A New York federal judge may rule imminently on a case that could reverse the General Motors (GM) bailout and send the company back into bankruptcy. On the eve of entering bankruptcy, the company cut a $367 million “lock-up agreement” with several major hedge funds to prevent GM Canada from failing. The agreement ensured that GM could spin-off its liabilities to “old GM,” while using a multi-billion dollar bailout to create a new company.All of that could be reversed if bankruptcy Judge Robert Gerber reopens the process and rules in favor of old GM trustees, who are suing the hedge funds at the center of the lockout agreement.
“In this particular situation, there’s $1.3 billion in liabilities. Those liabilities, which include old GM’s debt and product liabilities that pre-date bankruptcy, are valued at $30 billion, a sum that would wipe out the company’s $34.6 billion cash reserves. Negotiators representing both sides of the case met in New York on Thursday to try to settle the suit through mediation rather than a court order.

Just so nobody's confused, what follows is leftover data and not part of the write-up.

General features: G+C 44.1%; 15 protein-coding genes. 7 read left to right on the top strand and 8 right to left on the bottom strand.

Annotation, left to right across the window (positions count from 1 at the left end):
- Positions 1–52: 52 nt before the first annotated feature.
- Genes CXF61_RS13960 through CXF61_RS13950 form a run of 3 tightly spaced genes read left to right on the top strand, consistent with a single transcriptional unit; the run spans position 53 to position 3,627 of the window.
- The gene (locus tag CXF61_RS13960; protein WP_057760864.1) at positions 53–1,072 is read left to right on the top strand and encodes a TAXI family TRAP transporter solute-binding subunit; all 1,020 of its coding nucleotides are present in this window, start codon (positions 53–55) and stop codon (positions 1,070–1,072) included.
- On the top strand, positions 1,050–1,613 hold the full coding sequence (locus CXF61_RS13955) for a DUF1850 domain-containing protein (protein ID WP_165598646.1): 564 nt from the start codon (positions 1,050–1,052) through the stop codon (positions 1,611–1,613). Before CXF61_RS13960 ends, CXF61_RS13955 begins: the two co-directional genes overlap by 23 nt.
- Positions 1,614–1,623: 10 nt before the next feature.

Gerber, the federal judge who initially approved the sale with little hesitation, now has the power to reverse the entire auto bailout. He has expressed deep frustration with the company for failing to disclose the deal, leading some to speculate that he may overturn one of President Barack Obama’s signature achievements. “When I approved the sale agreement and entered the sale approval order I mistakenly thought that I was merely saving GM, the supply chain, and about a million jobs. It never once occurred to me, and nobody bothered to disclose, that amongst all of the assigned contracts was this lock-up agreement. “The judge has made it very clear that he is greatly dissatisfied with the process,” that reopening the sale is a possibility.” If Gerber takes that course the company could be forced to return the $30 billion taxpayer bailout that it received through the course of bankruptcy.
The Canadian and American governments played vital roles in the deal and pushed GM to negotiate as quickly as possible.
The Treasury Department, which oversaw the auto bailout, did not return emails for comment. The company is taking the possibility of a negative ruling from Gerber very seriously. GM attorneys filed court documents saying that the lawsuit “could create a chaotic situation for GM Canada.
This is the rule of law and how creditors are treated in the United States legal system.”
Source-washington free beacon, bill mcmorris